Scientists studied the effects of three widely used artificial sweeteners: saccharin, sucralose and aspartame. They added supplements containing these artificial sweeteners to the diets of mice. The results were clear: the research team found that each of the three sweeteners altered the animals’ metabolism, raising blood glucose to significantly higher levels than those of sugar-consuming mice.

The researchers believed this was due to changes in the gut microbial make-up of the mice that they had observed. To check whether it was indeed these changes in gut bacteria that were actually responsible for the metabolic changes that they had seen in the mice, they gave the mice antibiotics to deplete the gut bacteria and they found that this treatment eliminated the glucose intolerance. Next they fed healthy mice with food contaminated with faeces containing the altered gut bacteria mixture from glucose intolerant mice – and sure, enough, the healthy mice developed glucose intolerance.

The next big scandal could be in the food industry

Now, too much sugar in the diet is bad for our health and we should be taking steps to reduce it by changing our eating behaviour. Of course, taxes change behaviour and health campaigners would argue that this is exactly what they are seeking to do with their proposals for a sugar tax. But it will fuel the market for cheap artificially sweetened food and drink rather than encourage people to change to a genuinely healthier diet and eat more fruit and vegetables.

Taxing the sugar content may sound like a good idea. But think about the implications. We will need a food testing regime to determine how much sugar is in any given product. We will be incentivising food manufacturers to change the nature of their products to reduce sugar content without affecting flavour or cost. And, we will be encouraging the public to switch from buying one class of product to another. Sound familiar?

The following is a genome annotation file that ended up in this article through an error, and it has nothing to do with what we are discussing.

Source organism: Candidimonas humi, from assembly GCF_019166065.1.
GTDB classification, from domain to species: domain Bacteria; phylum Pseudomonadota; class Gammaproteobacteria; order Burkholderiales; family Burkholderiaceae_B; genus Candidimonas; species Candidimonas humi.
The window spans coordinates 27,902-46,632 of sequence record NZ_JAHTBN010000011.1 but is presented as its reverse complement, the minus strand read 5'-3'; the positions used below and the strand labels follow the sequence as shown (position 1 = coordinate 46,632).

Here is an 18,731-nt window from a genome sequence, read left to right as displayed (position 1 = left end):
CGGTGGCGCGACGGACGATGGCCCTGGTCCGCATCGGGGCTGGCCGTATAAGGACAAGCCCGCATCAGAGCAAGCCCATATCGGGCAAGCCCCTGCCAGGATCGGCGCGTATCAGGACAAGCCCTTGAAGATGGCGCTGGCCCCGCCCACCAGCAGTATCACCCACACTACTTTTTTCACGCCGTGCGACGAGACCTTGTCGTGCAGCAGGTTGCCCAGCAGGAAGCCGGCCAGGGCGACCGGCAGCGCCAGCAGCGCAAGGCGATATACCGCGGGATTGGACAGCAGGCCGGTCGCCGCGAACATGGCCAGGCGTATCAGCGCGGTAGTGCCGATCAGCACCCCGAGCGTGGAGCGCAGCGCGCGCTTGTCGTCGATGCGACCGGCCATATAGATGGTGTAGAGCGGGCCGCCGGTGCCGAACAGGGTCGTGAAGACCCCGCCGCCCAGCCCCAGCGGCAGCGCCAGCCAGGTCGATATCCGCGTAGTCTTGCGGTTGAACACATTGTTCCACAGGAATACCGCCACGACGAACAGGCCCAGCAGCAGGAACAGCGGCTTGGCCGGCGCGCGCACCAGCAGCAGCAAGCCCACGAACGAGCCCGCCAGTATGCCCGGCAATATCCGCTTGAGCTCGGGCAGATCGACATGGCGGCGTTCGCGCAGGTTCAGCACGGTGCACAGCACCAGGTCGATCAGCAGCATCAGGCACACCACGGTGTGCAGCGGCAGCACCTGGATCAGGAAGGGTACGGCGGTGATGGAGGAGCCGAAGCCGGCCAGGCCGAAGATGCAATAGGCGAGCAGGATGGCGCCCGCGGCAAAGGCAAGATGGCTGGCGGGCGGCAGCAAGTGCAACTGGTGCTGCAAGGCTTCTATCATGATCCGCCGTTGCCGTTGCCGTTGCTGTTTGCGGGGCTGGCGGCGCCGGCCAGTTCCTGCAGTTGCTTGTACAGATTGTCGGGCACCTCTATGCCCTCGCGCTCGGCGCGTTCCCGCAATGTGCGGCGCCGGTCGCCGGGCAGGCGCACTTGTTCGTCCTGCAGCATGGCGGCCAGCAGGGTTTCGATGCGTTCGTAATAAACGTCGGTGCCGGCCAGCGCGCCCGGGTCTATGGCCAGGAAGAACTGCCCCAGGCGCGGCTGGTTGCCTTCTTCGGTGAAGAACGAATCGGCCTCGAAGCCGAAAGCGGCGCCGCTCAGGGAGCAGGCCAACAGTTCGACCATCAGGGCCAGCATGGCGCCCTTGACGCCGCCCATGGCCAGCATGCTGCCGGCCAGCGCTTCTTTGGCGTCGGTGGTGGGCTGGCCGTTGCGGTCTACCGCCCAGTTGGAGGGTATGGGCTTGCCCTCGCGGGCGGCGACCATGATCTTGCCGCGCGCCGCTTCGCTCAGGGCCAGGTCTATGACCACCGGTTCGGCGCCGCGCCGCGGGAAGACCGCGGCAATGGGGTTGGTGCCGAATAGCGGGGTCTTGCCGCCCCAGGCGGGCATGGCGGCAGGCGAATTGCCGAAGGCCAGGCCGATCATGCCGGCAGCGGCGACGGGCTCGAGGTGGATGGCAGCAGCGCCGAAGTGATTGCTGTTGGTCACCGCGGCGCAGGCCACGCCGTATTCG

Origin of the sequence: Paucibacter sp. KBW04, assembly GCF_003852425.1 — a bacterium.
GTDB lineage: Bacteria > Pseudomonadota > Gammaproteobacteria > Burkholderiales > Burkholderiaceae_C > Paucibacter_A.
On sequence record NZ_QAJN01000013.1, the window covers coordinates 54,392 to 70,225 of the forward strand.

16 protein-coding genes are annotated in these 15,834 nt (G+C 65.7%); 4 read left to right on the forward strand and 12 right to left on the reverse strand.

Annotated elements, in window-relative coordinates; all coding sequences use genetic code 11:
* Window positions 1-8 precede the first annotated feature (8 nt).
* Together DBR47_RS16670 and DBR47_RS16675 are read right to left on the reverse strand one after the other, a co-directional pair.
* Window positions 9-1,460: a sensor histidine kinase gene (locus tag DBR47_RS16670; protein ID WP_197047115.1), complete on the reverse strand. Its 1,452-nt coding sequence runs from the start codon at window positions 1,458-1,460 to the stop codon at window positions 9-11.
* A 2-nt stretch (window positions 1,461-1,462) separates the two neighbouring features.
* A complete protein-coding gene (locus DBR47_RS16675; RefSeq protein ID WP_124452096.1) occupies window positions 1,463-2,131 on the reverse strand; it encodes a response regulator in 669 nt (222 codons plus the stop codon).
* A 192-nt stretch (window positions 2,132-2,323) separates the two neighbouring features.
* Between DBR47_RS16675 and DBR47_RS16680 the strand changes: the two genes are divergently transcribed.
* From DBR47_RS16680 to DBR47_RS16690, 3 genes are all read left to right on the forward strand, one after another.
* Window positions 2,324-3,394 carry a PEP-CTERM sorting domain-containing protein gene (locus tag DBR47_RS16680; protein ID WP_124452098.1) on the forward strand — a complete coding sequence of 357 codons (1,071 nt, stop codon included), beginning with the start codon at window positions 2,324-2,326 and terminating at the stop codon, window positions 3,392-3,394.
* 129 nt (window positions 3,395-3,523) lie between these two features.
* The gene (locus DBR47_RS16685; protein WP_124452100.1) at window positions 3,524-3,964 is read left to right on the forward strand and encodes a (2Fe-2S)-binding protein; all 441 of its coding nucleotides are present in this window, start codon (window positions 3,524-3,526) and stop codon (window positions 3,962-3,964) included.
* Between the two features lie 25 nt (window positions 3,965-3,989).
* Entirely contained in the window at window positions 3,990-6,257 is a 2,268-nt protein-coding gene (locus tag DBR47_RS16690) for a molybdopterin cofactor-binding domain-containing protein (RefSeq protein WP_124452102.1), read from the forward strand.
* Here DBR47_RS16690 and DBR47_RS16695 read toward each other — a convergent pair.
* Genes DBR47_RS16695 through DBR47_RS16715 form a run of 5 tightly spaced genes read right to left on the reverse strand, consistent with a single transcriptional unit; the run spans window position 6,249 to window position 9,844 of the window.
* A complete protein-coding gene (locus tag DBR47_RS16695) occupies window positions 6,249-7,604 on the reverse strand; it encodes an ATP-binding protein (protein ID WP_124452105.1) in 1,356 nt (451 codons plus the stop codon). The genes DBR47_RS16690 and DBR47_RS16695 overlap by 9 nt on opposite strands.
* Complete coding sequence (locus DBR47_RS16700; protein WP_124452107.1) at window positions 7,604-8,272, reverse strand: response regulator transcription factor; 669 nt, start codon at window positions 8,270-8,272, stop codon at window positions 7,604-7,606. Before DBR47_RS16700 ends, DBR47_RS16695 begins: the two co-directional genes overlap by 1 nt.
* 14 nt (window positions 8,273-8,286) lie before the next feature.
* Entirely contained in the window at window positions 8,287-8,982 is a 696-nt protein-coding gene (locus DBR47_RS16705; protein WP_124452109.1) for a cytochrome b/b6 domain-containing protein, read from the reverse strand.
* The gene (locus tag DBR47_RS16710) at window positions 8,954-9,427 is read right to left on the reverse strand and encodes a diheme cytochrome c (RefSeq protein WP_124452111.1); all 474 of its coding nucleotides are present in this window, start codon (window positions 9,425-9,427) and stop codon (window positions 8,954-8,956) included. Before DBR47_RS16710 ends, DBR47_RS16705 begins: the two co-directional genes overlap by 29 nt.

The risk is that we may find a major food manufacturer playing the role of Volkswagen in some future scandal over the damaging health effects of artificial sweeteners. A scandal made worse by government actions that inadvertently encourage people to switch over to foods full of aspartame and the like.

Sometimes it may be better for governments to resist the temptation to interfere. The old adage has it that “the road to hell is paved with good intentions” and the diesel emission scandal is a classic example of the law of unintended consequences.

Don’t let’s make the same mistake with our food.

See also

Diet Foods Make You Fat: Research Shows Artificial Sweeteners Can Trigger Illness, Diabetes And Obesity – here.


Artificial sweeteners induce glucose intolerance by altering the gut microbiota by Jotham Suez, Tal Korem, David Zeevi, Gili Zilberman-Schapira, Christoph A. Thaiss, Ori Maza, David Israeli, Niv Zmora, Shlomit Gilad, Adina Weinberger, Yael Kuperman, Alon Harmelin, Ilana Kolodkin-Gal, Hagit Shapiro, Zamir Halpern, Eran Segal & Eran Elinav published in Nature 18 September 2014 (Vol. 513, No. 7518) doi:10.1038/nature13793

Read the abstract and get the paper from here.

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One Response to “Beware Sugar Taxes And The Law Of Unintended Consequences”
  1. wolsten says:

    I wonder how long it will be before the mainstream nutrition industry starts taking the research on artificial sweeteners seriously along with that on fat and cholesterol?